Robert Nobel, the eldest brother, put up a very small amount of capital and invested in a distillery in Baku Azerbaijan in 1876 with a couple of other businessmen who put up quite a bit more.  His brother Ludvig soon got involved and very quickly they turned the distillery into Branobel (Nobel Brothers) a petroleum company. The company grew to such heights that it produced 50 percent of the world's oil in its time and Ludvig negotiated for the lion’s share of the profits.

At the time of the transition from distillery to oil production the company invested and built the earliest pipeline transport. As well Ludvig became a pioneer in the building of oil tankers and oversaw the development of Zoroaster, the first successful ocean going vessel used to transport kerosene. Surprisingly Ludvig refused to patent the design of it and so was widely studied and copied, with nary a ruble exchanged for the knowledge. 

 

 
 
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Detail - Panel 3 - Ancient China

The ancient Chinese invented the spring pole drill to dig deep underground for salt brine. They evaporated the brine in salt ponds or in large pans left out in the sun to get salt. Salt was highly valued and was an early trading export used as currency.  Through the invention of the spring pole drill in 2nd century AD they could reach depths of 460 feet with drill heads that look remarkably similar to what are employed today in drilling for oil.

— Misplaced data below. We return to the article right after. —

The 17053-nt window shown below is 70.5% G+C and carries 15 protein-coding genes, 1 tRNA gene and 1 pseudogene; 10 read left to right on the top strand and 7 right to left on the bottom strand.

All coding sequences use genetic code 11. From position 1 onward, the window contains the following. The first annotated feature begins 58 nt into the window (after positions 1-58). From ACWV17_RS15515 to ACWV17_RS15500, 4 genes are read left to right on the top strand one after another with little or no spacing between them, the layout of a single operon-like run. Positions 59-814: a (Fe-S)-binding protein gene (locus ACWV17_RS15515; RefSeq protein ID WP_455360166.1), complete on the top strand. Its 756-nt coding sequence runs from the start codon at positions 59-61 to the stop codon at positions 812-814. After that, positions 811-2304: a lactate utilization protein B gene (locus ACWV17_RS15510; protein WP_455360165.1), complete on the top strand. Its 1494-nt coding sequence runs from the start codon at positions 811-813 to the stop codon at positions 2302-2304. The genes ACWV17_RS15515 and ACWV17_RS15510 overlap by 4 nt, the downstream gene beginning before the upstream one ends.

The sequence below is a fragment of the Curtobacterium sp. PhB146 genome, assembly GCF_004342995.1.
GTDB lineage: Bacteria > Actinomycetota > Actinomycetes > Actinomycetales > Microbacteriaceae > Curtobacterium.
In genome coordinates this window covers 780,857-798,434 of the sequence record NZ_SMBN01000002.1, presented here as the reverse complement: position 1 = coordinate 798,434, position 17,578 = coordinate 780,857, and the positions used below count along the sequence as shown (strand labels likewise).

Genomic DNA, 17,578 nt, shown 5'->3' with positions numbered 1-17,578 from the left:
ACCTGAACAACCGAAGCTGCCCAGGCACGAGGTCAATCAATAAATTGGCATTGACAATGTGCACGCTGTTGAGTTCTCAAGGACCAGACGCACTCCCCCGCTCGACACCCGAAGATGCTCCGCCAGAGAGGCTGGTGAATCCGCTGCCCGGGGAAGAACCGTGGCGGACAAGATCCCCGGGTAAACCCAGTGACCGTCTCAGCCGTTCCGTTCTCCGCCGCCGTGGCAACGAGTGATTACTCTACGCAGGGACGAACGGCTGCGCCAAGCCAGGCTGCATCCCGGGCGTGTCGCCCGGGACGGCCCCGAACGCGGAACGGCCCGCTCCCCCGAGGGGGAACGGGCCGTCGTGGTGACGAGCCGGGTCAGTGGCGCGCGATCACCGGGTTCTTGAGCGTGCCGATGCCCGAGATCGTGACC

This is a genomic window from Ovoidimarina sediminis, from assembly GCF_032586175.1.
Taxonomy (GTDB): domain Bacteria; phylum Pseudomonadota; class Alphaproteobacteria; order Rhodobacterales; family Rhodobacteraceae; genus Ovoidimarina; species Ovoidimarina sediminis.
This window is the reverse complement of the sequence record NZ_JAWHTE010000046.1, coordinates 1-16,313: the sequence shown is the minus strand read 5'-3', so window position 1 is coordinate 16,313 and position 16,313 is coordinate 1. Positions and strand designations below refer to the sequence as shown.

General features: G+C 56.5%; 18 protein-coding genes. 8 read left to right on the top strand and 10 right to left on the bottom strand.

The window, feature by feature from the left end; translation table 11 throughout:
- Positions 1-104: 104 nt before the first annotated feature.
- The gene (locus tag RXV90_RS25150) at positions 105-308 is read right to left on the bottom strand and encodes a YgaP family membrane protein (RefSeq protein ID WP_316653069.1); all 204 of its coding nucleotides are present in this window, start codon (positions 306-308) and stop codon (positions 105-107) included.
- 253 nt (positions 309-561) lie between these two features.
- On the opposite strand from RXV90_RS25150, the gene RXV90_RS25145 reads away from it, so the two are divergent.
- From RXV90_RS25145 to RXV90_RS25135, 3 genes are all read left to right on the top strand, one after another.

Using this technology way back then the Chinese inevitably hit pockets of natural gas and the invisible gases sickened or killed the drillers or would catch fire or explode. People believed they had angered the gods and spirits underground or that they had come upon a dragon’s lair.  Over time the observant ones realized there was cause and effect happening and figured out the nature of gasand that they could capture it and harness it to their needs of cooking down salt brine.  Using pipelines made from bamboo the gas was piped to outdoor cooking stoves where the gas was then lit in a controlled manner and could cook down large vats of salt brine speeding up the process of making salt and contributing to the huge expansion of trade along the Silk Route.